Color & Control:

Finding a New Normal

“How are you doing with all of this?” I once asked a friend whose toddler had had an accident and was suddenly experiencing seizures and cerebral palsy.

Adjusting to a Life of Special Needs

By Robin Wisner 

“How are you doing with all of this?” I once asked a friend whose toddler had had an accident and was suddenly experiencing seizures and cerebral palsy. I will never forget her reply: “I guess you find a new normal.” Little did I know at the time that I would have to find my own “new normal” when learning to cope with my own sons and their various disabilities.

Having a child with special needs is intense. Everything you thought you knew about parenting will change. All new parents have an idea in their heads about what having a child will feel like. Many of these ideas are pie-in-the-sky dreams that change when the reality of a red-faced, crying newborn arrives on the scene. But when this new arrival also begins to present with special needs, the dreams really change.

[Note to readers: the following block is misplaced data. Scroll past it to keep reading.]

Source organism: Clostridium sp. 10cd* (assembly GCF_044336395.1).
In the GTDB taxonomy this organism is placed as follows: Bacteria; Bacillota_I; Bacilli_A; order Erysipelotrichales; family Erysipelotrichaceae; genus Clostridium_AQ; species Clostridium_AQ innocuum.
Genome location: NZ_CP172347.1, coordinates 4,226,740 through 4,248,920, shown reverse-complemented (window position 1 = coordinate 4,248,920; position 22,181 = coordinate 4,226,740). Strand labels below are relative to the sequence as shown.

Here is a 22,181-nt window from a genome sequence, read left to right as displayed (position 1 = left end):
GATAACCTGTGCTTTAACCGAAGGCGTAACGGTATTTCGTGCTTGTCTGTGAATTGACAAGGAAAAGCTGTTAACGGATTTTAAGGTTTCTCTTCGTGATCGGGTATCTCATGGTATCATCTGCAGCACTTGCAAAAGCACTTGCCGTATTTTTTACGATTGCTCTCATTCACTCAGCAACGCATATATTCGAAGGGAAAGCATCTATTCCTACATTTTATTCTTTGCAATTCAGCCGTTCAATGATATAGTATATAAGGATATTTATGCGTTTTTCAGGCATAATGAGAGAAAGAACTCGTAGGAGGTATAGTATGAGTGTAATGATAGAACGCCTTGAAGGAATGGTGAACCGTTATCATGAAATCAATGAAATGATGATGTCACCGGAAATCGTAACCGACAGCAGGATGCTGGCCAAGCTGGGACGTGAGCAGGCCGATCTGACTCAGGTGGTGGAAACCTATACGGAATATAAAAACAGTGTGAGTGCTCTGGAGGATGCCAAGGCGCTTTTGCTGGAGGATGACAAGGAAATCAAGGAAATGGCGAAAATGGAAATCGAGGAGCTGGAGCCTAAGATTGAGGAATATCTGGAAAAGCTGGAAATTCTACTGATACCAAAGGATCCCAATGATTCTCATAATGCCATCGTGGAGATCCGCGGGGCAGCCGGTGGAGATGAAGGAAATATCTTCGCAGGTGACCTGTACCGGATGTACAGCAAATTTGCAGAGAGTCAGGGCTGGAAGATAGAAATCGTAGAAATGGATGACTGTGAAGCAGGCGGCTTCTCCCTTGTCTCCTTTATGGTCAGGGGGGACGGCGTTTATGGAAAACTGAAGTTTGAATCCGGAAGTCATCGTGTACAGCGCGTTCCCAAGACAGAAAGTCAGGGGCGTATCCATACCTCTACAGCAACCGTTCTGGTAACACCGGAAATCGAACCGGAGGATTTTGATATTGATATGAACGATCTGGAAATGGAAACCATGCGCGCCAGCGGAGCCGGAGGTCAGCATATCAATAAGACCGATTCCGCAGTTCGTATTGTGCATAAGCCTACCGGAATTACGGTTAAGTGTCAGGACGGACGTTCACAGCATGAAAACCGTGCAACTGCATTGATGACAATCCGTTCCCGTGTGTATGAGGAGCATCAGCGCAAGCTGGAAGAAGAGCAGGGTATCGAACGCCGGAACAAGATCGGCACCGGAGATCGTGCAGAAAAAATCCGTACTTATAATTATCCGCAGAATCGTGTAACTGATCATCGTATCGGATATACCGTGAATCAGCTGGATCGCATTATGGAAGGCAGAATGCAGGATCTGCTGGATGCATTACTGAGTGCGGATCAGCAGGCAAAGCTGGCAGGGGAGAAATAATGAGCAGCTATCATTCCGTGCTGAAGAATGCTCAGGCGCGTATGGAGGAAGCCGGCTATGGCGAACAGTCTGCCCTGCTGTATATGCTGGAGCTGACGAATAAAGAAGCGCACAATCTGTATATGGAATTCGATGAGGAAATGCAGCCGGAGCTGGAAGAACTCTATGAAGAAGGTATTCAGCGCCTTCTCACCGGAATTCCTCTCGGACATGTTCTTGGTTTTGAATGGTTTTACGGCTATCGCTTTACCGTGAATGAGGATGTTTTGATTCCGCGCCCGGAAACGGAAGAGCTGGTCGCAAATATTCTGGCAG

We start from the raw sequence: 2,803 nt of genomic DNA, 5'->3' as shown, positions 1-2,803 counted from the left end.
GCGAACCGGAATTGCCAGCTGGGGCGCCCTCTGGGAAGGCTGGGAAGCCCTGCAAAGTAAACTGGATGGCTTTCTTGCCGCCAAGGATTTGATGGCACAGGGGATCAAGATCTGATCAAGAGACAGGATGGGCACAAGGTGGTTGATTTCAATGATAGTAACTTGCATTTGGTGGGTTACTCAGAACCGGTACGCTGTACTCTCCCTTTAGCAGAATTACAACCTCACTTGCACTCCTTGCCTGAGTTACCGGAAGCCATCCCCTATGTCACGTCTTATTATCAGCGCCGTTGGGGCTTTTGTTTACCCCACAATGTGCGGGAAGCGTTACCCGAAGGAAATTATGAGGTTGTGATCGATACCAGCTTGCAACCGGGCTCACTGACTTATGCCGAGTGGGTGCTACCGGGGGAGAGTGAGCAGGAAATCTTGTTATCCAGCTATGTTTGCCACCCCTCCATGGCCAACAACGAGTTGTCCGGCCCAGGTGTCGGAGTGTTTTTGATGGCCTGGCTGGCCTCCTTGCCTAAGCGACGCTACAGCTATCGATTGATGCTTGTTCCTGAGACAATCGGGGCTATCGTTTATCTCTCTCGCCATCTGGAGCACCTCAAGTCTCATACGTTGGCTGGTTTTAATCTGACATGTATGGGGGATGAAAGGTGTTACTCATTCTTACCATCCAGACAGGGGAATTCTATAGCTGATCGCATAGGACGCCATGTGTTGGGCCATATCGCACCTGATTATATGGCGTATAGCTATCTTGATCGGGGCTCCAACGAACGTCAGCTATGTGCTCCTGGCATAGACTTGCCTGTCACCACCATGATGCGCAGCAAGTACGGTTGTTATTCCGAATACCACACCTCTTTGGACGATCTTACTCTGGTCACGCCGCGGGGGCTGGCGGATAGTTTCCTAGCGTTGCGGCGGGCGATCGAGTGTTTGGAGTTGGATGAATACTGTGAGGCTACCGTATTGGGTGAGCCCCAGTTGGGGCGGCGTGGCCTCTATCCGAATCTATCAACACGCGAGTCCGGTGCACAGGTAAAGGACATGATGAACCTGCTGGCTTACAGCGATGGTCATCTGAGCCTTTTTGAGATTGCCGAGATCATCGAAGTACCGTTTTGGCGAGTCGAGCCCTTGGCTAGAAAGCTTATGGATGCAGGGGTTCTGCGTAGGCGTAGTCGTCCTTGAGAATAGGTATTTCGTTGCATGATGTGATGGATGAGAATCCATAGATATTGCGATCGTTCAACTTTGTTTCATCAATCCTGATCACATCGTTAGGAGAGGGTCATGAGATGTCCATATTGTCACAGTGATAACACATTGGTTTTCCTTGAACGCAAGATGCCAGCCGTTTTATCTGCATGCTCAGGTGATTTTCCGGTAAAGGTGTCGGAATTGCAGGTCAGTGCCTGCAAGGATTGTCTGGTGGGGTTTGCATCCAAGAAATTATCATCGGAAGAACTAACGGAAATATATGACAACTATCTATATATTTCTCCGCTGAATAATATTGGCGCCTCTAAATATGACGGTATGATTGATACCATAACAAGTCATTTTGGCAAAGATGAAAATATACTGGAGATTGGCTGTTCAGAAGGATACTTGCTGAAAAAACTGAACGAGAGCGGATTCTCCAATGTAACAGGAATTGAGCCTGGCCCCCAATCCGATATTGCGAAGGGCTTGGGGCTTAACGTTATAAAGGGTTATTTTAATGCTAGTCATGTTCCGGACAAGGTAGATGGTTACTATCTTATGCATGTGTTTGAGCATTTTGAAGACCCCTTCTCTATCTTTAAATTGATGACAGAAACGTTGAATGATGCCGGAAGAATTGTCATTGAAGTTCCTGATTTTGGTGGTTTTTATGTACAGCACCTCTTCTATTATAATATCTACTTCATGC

The constant need to recalibrate
There is an initial time of adjustment to the idea that your child has a disability or medical problem, but we continue to face these adjustments throughout our child’s lifetime. When our children turn 12, we may have a resurgence of feelings as we realize that friends who have children the same age are now able to leave their child home alone for periods of time, or even have them babysit a younger sibling, and we can’t. In high school, when other kids are competing in sports, our child with special needs may instead need to be shuttled to occupational and physical therapy. When other kids are learning to drive themselves to their favourite teen hangout, our children may need a wheelchair lift van when they go anywhere, and perhaps even help to eat or visit the restroom. At times, this can affect us emotionally even more than it does our kids.